Sep Vanmarcke – was quietly impressive in E3. One big problem for Sep is a lack of teammates. He has to sit in the group and hope that Etixx or Lotto do all the work. This significantly reduces his chances of winning any big race.
Edvald Boasson Hagen – very strong this season and a great option for Dimension Data. Still not sure why he skipped E3, if it was due to illness, he’ll find this race hard.
Lars Boom – made the elite selection in E3, without ever showing any attacking intent. Loves a bit of bad weather.
Ian Stannard – was very impressive on Friday. Sky played the Kwiatkowski card and it worked. If it didn’t work, Stannard looked in wonderful form. The short climb is perfect for a big powerful rider like him. I do like the way Sky have started to approach these races, at long last they seem to understand them.
Luke Rowe – Sky’s second option. Very strong in Omloop, but didn’t make the selection in E3. Got to imagine he’ll be in full domestique mode.
Marco Marcato – another solid season for Marco. He finished 19th in Omloop, 21st in Samyn, 13th in DDV and 17th in E3. That is very consistent and he’s usually the first pro-continental rider home. He struggles to challenge in the biggest races, but I hope to see him do well here.
Sylvain Chavanel – had been in great form but was withdrawn from the DDV and E3 squads.
Edward Theuns – led the peloton up the Taaienberg in DDV, for the 2nd year running. He went on to finish 3rd in the bunch sprint. You all know I’m a massive fan of Eddie and he’ll love the conditions. Will hopefully benefit from riding with Cancellara.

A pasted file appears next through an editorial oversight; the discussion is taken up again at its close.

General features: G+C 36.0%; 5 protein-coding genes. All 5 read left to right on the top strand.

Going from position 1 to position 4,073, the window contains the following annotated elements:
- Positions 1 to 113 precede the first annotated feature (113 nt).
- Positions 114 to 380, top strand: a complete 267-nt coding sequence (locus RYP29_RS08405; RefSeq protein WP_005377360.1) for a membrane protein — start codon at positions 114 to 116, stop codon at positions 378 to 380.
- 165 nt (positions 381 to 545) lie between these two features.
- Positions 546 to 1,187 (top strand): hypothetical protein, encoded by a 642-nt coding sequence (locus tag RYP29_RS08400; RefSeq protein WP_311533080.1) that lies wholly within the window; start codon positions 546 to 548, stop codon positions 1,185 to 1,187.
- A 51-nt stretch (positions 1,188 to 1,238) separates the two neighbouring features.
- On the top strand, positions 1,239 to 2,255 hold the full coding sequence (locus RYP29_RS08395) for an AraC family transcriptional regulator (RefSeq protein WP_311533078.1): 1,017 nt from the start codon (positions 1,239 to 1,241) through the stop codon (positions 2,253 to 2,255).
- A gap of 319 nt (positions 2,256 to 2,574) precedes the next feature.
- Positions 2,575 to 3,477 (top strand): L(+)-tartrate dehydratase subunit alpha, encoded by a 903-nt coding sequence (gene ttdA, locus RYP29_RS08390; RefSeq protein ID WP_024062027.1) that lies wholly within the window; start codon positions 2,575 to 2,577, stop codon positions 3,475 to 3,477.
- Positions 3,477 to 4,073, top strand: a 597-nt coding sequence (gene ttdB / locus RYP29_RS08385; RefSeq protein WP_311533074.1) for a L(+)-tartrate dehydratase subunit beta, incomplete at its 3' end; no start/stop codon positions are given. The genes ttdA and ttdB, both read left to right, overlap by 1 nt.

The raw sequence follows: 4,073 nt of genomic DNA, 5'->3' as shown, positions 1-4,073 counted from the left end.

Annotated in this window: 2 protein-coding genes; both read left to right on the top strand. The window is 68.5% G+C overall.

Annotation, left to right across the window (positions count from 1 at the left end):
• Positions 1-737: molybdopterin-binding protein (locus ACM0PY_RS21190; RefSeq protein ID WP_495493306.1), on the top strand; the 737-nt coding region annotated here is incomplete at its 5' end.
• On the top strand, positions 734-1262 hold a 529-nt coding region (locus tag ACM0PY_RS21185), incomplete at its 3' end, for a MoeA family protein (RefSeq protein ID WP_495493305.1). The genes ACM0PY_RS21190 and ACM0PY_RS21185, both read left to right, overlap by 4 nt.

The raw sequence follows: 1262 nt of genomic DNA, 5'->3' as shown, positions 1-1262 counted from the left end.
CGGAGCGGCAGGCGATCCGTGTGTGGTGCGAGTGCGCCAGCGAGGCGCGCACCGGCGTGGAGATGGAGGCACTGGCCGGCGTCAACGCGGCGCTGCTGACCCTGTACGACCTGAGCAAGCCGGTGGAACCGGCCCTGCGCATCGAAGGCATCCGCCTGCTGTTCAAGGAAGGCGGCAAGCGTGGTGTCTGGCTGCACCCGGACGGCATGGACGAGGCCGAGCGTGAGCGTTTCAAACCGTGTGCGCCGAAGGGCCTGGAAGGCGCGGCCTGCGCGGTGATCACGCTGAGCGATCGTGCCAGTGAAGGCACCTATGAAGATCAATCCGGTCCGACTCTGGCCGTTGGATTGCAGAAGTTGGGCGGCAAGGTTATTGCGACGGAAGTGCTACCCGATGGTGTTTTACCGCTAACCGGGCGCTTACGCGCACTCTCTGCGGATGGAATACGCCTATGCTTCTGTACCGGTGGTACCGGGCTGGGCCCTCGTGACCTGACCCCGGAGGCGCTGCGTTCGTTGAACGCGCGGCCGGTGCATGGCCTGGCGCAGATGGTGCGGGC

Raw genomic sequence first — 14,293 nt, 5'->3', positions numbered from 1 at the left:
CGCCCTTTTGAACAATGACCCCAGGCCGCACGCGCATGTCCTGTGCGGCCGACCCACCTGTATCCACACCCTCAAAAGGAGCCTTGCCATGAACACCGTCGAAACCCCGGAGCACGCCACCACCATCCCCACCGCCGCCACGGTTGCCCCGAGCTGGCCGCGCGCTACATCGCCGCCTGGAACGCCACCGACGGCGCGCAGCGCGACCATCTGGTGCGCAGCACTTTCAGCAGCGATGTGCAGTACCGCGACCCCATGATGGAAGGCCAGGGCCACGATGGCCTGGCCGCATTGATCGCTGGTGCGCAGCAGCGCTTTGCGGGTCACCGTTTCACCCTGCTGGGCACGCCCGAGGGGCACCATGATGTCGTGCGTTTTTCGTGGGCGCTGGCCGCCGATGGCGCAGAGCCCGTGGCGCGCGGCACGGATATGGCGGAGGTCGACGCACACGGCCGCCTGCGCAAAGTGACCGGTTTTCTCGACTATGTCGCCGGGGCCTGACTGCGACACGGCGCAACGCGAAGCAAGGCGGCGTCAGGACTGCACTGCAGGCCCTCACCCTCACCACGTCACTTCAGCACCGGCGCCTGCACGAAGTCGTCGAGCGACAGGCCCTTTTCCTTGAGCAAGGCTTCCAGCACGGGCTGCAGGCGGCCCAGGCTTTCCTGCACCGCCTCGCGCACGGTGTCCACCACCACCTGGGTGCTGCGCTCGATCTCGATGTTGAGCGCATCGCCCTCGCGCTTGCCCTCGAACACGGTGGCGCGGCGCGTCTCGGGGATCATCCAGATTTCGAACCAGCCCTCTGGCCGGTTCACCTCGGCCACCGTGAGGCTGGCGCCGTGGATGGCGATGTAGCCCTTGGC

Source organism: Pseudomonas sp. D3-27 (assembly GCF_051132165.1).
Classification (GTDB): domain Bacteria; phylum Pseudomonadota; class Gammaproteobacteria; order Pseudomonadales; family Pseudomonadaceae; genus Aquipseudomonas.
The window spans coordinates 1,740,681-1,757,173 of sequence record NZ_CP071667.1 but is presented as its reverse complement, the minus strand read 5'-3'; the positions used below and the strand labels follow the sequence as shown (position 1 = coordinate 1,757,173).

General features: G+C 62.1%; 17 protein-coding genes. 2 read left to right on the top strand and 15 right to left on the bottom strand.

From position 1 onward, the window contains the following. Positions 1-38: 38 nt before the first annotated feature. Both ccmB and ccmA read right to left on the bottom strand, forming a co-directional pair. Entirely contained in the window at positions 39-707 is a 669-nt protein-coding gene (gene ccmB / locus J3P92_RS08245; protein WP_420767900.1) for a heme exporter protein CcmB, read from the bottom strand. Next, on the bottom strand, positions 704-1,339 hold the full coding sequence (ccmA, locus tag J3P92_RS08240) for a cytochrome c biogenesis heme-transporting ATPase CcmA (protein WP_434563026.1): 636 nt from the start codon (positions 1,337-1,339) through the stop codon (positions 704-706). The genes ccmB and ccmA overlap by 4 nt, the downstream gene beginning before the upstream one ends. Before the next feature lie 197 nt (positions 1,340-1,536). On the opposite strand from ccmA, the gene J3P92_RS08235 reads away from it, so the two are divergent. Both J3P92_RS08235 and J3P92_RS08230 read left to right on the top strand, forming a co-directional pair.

Etixx did step up to the plate in E3. They destroyed the peloton, placing many riders in the front group. The bad news was Stybar puncturing and falling out of the elite selection. He did make it back, thanks to the work of Cancellara, but he undoubtedly burned energy getting there. When Sagan attacked, he tried but couldn’t follow. The current Etixx set-up is facing two massive problems, Sagan and Van Avermaet. Without the Tom Boonen of old, they don’t have someone has powerful and as fast as these men. Even when they split the group and outnumber the others, they find it difficult to cope with Sagan and GVA. They need to try something else.
The bad weather presents a big opportunity, as Terpstra is better than most other riders. They need to get the group down to 10 riders and hope to have 5. In that scenario, they can fire multiple attacks and hope to break the elastic. Looking at their squad, they can count on Stybar, Terpstra, Trentin, Vandenbergh, Boonen and Gaviria to make any crucial selection. Having Gaviria is huge, they need to fast track his development into the next Tom Boonen.
Lotto have been excellent this season, but only had Benoot in the final group in E3. Importantly, Sieberg is almost back to full fitness. He told me that he was 95% on Friday. With Benoot, Debusschere and Roelandts they have the riders to challenge the dominance of Etixx. Especially as all these riders have a fast sprint.
Trek and Sky are the only other teams that are capable of hanging around. Sky have Stannard and Rowe, both love tough conditions. Sky were great in E3, taking a well deserved victory. Not having Kwiatkowski is a blow, but they still have two great options.
Trek have the ace card, Fabian Cancellara. In reserve, they also have Edward Theuns, fast becoming a new star. Both riders should be able to make any selection, having a teammate will be important for Spartacus. Boy Van Poppel is another rider who has been hugely important for Trek in 2016, a big surprise to most!
The wind should tear the race apart. Similar to 2015, the front group will be small and the peloton miles back. Etixx should be able to put many riders in the front group, but they will then attack. Cancellara will still be the favourite but the horrible weather should make it a day for Niki Terpstra.